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Ken Burns on PBS
The Civil War. A Film by Ken Burns
Images of the Civil War
The Film, Past and Present
The War
The Filmmakers
In the Classroom
Using the Series
Classroom Activities
Civil War in Your Town

Episode One: The Cause
Slaves at work on Pope's Plantation near Hilton Head, South Carolina
Beginning with a searing indictment of slavery, this first episode dramatically evokes the causes of the war, from the Cotton Kingdom of the South to the northern abolitionists who opposed it. Here are the burning questions of Union and States’ rights, John Brown at Harper’s Ferry, the election of Abraham Lincoln in 1860, the firing on Fort Sumter and the jubilant rush to arms on both sides. Along the way the series’ major figures are introduced: Abraham Lincoln, Frederick Douglass, Robert E. Lee, Ulysses S. Grant and a host of lesser-known but equally vivid characters. The episode comes to a climax with the disastrous Union defeat at Manassas, Virginia, where both sides now learn it is to be a very long war.

Detailed Episode Description with time code:

Prologue :00 -:01:29
Anecdote about Wilmer McLean who "could rightfully say, 'the war began in my front yard and ended in my front parlor."'

1.1 Chapter 1 - THE CIVIL WAR Series Title
:01:30 - 10:20
Introduction to the war and to the important characters in the series.

1.2 Chapter 2 - The Cause
:10:21 - :12:28
America in 1861-most of the nation's 31 million people live peaceably on farms and in small towns.

1.3 Chapter 3 - All Night Forever
:12:29 - :19:12
The brutal reality of slavery and its importance to the Southern cotton economy; the invention of the cotton gin.

1.4 Chapter 4 - Are We Free? :19:13 - :23:35
The abolitionist movement: William Lloyd Garrison starts publishing The Liberator in 1831. Rise of Harriet Tubman, Wendell Phillips, and Frederick Douglass. Growing rift between North and South over slavery. Death of Elija P. Lovejoy, white abolitionist. Introduction to John Brown.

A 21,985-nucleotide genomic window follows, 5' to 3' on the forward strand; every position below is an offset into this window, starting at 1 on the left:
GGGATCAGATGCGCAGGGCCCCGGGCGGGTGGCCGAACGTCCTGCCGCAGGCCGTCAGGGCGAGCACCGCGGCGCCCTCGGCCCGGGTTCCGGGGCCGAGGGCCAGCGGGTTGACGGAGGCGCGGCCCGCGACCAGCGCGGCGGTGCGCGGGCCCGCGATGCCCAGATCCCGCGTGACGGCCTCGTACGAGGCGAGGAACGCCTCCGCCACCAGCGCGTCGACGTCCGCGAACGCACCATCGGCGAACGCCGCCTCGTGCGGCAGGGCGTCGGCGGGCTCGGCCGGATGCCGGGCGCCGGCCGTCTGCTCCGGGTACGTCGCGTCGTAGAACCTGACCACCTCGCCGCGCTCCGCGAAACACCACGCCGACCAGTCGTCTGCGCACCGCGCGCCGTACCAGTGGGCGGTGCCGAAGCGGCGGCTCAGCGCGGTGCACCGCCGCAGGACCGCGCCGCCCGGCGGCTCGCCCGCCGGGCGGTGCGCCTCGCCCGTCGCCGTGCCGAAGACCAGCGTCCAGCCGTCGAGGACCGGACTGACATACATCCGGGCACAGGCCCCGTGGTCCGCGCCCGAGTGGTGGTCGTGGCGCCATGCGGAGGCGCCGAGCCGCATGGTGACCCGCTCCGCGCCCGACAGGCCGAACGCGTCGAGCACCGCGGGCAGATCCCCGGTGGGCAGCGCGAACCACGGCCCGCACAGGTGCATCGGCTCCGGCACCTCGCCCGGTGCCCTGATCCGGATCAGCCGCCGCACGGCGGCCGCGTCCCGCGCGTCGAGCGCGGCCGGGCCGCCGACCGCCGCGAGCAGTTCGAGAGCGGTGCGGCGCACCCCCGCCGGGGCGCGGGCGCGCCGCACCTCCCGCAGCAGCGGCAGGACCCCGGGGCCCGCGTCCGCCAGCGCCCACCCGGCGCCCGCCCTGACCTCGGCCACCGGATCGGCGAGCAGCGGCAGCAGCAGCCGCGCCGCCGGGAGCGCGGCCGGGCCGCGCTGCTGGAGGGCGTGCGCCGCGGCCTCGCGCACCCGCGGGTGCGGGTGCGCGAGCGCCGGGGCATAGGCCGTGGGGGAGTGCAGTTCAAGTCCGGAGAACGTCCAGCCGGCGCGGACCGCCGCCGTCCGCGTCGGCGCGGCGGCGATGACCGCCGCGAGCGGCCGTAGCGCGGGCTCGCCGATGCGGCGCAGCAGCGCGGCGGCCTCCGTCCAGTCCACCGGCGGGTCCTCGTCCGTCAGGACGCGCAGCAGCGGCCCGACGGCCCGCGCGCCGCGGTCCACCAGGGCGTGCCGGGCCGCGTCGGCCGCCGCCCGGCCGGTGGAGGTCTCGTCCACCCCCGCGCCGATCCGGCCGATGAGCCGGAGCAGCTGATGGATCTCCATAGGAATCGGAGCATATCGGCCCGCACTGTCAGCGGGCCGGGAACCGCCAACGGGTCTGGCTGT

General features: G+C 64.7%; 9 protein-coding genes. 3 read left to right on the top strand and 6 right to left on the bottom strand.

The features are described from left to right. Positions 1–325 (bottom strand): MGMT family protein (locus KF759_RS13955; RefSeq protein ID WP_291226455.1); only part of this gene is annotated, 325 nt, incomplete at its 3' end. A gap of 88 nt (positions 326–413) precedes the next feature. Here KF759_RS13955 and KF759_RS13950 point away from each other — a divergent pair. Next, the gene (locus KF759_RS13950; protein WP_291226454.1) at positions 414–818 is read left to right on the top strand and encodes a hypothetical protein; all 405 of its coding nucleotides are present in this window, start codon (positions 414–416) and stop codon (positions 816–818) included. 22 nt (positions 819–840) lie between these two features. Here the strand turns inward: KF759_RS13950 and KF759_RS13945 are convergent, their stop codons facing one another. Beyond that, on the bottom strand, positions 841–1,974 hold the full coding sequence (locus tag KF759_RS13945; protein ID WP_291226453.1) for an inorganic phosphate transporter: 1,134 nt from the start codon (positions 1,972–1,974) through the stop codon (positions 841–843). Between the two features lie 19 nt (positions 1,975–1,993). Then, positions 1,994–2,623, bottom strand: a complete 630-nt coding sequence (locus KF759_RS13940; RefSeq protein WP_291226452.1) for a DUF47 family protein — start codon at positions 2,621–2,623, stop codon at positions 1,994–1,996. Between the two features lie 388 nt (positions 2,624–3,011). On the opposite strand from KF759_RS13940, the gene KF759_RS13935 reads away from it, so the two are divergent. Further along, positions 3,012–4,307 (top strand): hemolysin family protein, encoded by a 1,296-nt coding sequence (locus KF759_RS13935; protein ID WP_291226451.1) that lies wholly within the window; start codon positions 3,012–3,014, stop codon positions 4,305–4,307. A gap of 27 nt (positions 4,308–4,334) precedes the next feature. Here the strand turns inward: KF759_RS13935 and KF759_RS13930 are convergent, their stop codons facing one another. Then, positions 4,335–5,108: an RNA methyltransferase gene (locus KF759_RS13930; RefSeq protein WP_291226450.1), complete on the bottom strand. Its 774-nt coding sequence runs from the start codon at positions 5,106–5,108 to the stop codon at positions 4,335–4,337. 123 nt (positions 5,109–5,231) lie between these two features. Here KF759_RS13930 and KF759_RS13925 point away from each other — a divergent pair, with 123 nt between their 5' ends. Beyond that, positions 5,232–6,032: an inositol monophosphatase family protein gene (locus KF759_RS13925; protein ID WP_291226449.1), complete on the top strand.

1.5 Chapter 5 - A House Divided :23:36 - :27:45
Events leading up to secession: Uncle Tom's Cabin published in 1850; Supreme Court's Dred Scott Decision; political conflict over entry of new states in the Union. In 1858 Lincoln writes, "a house divided against itself cannot stand."

1.6 Chapter 6 - The Meteor :27:46 - :32:43
John Brown raids the arsenal at Harper's Ferry in 1859, and is captured by Colonel Robert E. Lee. The Southern militia now becomes a viable instrument; it is the beginning of the Confederate army.

1.7 Chapter 7 - Secessionitis :32:44 - :47:10
In 1860 Abraham Lincoln is elected President. The South is horrified. Introduction to George Templeton Strong, New York lawyer, and diarist. Seven Southern states secede in the time between Lincoln's election and inauguration. The Confederacy inaugurates Mississippi senator Jefferson Davis as President. Introduction to Mary Chesnut, wife of a prominent Southern planter and diarist.

1.8 Chapter 8 - 4:30 a.m. April 12, 1861 :47:11 - :52:09
Southern artillery attack a battalion of Northern troops inside Fort Sumter, off the coast of South Carolina in the first battle of the Civil War. When Union forces surrender, the South is jubilant. Walt Whitman writes, "all the past we leave behind with Sumter."

1.9 Chapter 9 - Traitors and Patriots :52:10 - 1:04:16
Lincoln calls for 75,000 volunteers -- Davis asks for 100,000. Introductions to: Northern soldier (and diarist) Elisha Hunt Rhodes, Southern soldier (and diarist) Sam Watkins. U.S. Grant, William Tecumseh Sherman, Nathan Bedford Forrest and Robert E. Lee.

1.10 Chapter 10 - Gun Men 1:04:17 - 1:12:17
The first Union troops arrive in Washington. Wherever the Union army goes in the South, slavery crumbles. Slaves fleeing their plantations for the Union lines are considered "contraband" of war and are not returned to their former owners.

1.11 Chapter 11 - Manassas 1:12:18 - 1:24:07
When the Union army marches into Virginia, Confederate troops engage them at the Battle of Bull Run/Manassas. The battle, thanks in part to "Stonewall" Jackson, is a Southern victory with an unprecedented 5,000 casualties. Union troops limp back to Washington.

1.12 Chapter 12 - A Thousand Mile Front
1:24:08 - 1:31:17
General George McClellan takes command of the Union army with an elaborate plan to destroy the Confederacy, but does nothing. U.S. Grant is assigned to desk duty; William T. Sherman resigns, close to suicide.

1.13 Chapter 13 - Honorable Manhood 1:31:18 - 1:34:50
Sullivan Ballou, a Northern soldier, writes a letter home to his wife before the Battle of Bull Run.

Click here for the Educator's Index PDF (208k)
[The Educator's Index is an alphabetical and timecode specific listing of topics covered in each episode.]

Copyright 2002 WETA. All rights reserved.